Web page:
Rates for insurance plans sold on
State and insurance officials announced that the rates will drop about 12% beginning in January, after dropping more than 10% this year and more than 13% in 2019.
The rate declines will benefit those who renew or buy plans created under the Affordable Care Act through the exchange or directly from an insurer. They do not apply to those who get their insurance through their employer.
There currently are the 212,000 Marylanders with such plans.
About 70,000 people have signed up so far during a special enrollment period that began in March and continues to mid-December for those who lost their insurance along with their jobs during the pandemic. That included about 25,000 who bought private plans and an additional 45,000 who qualified for Medicaid, the federal-state health program for low-income people.
There are now about 1.15 million people enrolled in Medicaid in the state, up about 64,000 people from a year ago. People can enroll in the program year-round.
Open enrollment will begin in November for next year for the exchange plans. There will be plans from two returning carriers,
Average rates for the HMO from CareFirst, long the state's dominant carrier, will drop almost 12% and the PPO rates will drop just over 17%. Both will be far lower than CareFirst initially proposed in May.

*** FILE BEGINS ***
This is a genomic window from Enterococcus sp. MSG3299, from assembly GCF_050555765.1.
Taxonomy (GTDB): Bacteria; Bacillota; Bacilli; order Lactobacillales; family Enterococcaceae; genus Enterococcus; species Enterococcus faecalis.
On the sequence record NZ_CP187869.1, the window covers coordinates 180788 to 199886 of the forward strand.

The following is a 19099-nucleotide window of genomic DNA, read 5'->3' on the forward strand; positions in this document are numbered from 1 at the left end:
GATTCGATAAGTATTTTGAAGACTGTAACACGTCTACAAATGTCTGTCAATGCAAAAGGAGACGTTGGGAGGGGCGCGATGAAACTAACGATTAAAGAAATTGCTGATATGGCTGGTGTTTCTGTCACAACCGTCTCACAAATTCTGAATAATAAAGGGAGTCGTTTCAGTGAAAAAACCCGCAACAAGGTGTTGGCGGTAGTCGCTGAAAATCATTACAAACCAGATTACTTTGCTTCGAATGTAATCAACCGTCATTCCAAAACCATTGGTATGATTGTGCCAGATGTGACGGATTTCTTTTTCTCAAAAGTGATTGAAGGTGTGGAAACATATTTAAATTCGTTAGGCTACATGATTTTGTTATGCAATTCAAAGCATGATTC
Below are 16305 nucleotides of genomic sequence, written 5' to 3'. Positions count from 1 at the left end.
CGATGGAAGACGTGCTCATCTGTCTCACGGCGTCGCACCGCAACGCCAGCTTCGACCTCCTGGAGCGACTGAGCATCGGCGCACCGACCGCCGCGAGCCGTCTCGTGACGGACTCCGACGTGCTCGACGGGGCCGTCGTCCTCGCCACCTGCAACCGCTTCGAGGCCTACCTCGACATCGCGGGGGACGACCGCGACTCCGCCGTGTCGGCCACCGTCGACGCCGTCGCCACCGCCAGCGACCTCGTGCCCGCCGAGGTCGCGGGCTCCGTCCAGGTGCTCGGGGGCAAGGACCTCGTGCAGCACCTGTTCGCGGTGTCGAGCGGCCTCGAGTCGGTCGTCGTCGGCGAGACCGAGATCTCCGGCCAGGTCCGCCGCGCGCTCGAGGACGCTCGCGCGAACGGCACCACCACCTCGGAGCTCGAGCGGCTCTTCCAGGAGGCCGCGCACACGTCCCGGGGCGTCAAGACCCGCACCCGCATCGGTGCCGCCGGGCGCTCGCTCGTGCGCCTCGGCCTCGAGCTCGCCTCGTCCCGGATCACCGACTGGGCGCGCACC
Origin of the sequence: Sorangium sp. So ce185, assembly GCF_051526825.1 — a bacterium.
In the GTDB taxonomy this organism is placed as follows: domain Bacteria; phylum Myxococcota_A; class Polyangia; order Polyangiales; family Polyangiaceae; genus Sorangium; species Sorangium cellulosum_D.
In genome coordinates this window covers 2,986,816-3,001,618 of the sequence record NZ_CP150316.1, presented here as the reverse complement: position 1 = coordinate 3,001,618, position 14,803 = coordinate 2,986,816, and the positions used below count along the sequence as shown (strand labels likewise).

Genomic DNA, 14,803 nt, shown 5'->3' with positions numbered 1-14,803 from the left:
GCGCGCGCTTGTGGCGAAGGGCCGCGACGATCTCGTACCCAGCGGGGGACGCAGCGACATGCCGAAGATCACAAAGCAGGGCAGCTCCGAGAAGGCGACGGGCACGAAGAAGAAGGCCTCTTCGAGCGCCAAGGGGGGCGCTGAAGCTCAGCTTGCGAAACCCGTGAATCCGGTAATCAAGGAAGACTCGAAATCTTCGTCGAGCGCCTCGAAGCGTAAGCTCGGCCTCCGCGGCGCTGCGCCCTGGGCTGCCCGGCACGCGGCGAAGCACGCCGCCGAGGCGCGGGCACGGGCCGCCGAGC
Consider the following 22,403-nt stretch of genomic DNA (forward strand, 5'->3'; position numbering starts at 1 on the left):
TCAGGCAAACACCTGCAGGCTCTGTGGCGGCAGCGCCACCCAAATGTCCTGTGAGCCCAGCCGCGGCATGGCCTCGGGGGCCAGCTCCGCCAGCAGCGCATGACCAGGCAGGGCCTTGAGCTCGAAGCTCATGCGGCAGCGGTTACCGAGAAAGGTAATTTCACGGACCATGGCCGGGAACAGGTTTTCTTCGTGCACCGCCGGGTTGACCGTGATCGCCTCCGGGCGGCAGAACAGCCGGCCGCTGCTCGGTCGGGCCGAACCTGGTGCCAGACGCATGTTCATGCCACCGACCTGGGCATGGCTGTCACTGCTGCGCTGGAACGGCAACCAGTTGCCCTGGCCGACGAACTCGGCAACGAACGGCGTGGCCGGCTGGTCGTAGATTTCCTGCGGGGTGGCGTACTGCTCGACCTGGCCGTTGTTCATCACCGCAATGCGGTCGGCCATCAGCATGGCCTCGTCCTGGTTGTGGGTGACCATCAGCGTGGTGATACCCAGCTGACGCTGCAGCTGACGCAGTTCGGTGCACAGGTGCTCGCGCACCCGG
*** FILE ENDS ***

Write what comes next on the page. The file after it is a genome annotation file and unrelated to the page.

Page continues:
Kaiser asked for and was approved for a drop of about 11%. UHC's HMO plan will be priced about 7.6% below its request.
State and insurance officials, as well as advocates, credited the declines in premiums to a state reinsurance program that helps insurers pay for their most expensive enrollees. It replaced a federal program ended by the Trump administration, which supports a Republican-led effort to scrap the entire health law. A case challenging the constitutionality of the Affordable Care Act brought by Republican attorneys general will be heard by the Supreme Court after
State leaders say the three-year cumulative effect is a decrease of 31.4% for health insurance premiums on the exchange.
"There remains a great deal of uncertainty at this time due to a number of factors such as a possible second surge, the health of the economy and other factors which could impact 2021 enrollment," Pieninck said.